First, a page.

Marines Anticipate Reaching Five-Year Goal Two Years Early
By Army Staff Sgt. Michael J. Carden
American Forces Press Service
WASHINGTON, Sept. 12, 2008 Even without offering big cash bonuses, promising opportunities for college or assuring a better life after service, the Marine Corps anticipates meeting its five-year force-growth goal two years early, the commander of Marine recruiting said via teleconference today from his headquarters in Quantico, Va.
The Marine recruiting message is dynamically different from that of other services, Marine Corps Brig. Gen. Robert E. Milstead Jr. said as he discussed the current state and contemporary challenges in recruiting Marines.
“Other services may recruit and offer themselves as a means of something else or something better, saying, ‘We’ll get you a college education,’ ‘We’ll get you financial stability,’ or ‘You’ll improve your lot in life,’” Milstead said. “But the Marine Corps offers itself as the destination. We don’t talk college, we don’t talk money, and we don’t talk anything else [to recruits]. We only make one promise: that you’ll be a United States Marine.”
The potential for deployments with the nation’s current posture in the Middle East hasn’t deterred recruiting and retention, and the likelihood of combat in Iraq and Afghanistan hasn’t presented itself as a challenge, Milstead said. Regardless of which branch of service, recruits are fully aware of “what they’re walking into” when they meet with recruiters, he added.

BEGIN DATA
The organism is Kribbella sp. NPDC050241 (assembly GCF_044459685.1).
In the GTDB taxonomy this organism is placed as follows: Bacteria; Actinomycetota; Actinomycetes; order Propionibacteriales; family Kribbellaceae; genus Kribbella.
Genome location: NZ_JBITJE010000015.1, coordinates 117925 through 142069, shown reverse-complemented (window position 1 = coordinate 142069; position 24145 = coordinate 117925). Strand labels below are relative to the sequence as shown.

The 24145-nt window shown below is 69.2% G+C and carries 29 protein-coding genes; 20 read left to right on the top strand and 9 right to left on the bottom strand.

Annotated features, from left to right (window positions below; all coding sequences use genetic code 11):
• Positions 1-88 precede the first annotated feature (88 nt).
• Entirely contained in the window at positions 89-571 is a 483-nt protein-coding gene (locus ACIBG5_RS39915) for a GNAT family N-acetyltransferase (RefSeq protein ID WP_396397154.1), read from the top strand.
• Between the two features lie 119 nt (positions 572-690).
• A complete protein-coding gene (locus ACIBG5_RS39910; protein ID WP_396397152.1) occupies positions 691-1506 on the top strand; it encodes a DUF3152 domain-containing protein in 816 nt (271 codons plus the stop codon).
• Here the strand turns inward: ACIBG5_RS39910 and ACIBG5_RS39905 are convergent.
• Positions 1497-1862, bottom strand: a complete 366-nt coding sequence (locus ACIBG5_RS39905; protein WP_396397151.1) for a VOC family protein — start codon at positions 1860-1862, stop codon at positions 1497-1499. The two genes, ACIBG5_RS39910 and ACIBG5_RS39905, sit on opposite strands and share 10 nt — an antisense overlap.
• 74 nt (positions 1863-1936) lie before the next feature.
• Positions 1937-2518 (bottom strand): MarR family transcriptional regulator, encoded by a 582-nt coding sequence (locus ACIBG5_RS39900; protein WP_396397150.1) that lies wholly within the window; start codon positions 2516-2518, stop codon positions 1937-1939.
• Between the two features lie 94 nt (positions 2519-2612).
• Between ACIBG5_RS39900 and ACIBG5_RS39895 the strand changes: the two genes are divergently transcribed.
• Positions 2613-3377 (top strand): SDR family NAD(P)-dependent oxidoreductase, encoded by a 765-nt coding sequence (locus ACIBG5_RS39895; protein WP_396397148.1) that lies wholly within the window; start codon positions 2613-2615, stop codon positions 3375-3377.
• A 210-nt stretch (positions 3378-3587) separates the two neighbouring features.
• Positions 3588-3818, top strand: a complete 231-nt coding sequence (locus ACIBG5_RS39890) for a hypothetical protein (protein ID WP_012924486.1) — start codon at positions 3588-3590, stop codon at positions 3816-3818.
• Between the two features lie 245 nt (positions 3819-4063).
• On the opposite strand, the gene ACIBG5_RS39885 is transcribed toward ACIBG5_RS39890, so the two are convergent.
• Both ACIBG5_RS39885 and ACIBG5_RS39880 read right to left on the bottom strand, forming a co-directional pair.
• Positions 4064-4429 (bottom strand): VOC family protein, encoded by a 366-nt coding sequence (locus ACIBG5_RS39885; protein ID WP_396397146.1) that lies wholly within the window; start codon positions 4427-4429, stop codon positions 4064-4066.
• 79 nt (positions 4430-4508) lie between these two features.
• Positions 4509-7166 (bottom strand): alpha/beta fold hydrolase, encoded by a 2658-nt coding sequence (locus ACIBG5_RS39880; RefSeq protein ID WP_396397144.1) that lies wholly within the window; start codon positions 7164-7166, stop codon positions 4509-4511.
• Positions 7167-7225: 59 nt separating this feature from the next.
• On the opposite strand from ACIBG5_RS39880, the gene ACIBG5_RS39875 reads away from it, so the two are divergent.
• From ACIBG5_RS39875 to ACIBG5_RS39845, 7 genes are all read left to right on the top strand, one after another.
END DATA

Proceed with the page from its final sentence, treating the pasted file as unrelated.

“Remember, there is no draft,” he continued, “and all these kids join to serve their nation knowing that in the Marine Corps, and most likely the Army, they’re going to move toward the sounds of canons.”
Milstead praised the fidelity and commitment of Marines who have served multiple tours and enlistments during the nation’s time of need. The Marine Corps’ success in building up its force is credited to retention as well as recruiting, he explained.
“The young men and women today are hanging around, and they may have two or three deployments under their belt,” the general said. “They enjoy what they’re doing; they feel that the Marines is worth their efforts. And so they’re re-enlisting too.”
Since 2007, the Marine Corps has been pushing recruiting and retention goals to grow its active-duty force to 202,000 Marines by 2011, a 27,000-Marine increase in just five years. But with fiscal 2008 coming to a close at the end of the month, the Marine Corps already has about 198,000 active-duty Marines, putting the goal well within reach.
In fact, Milstead said, he anticipates the Marine Corps will reach the end state of its growth as early as next year without compromising its high standards for recruits.
Milstead noted that 97 percent of Marine recruits this year were high school graduates, well above the Defense Department average.
“We’ve been very pleased with our ability to meet our recruiting numbers within the Marine Corps,” he added. “But bottom line, what it took to be a Marine, two, three, five and 10 years ago, is what it takes to be a Marine today.”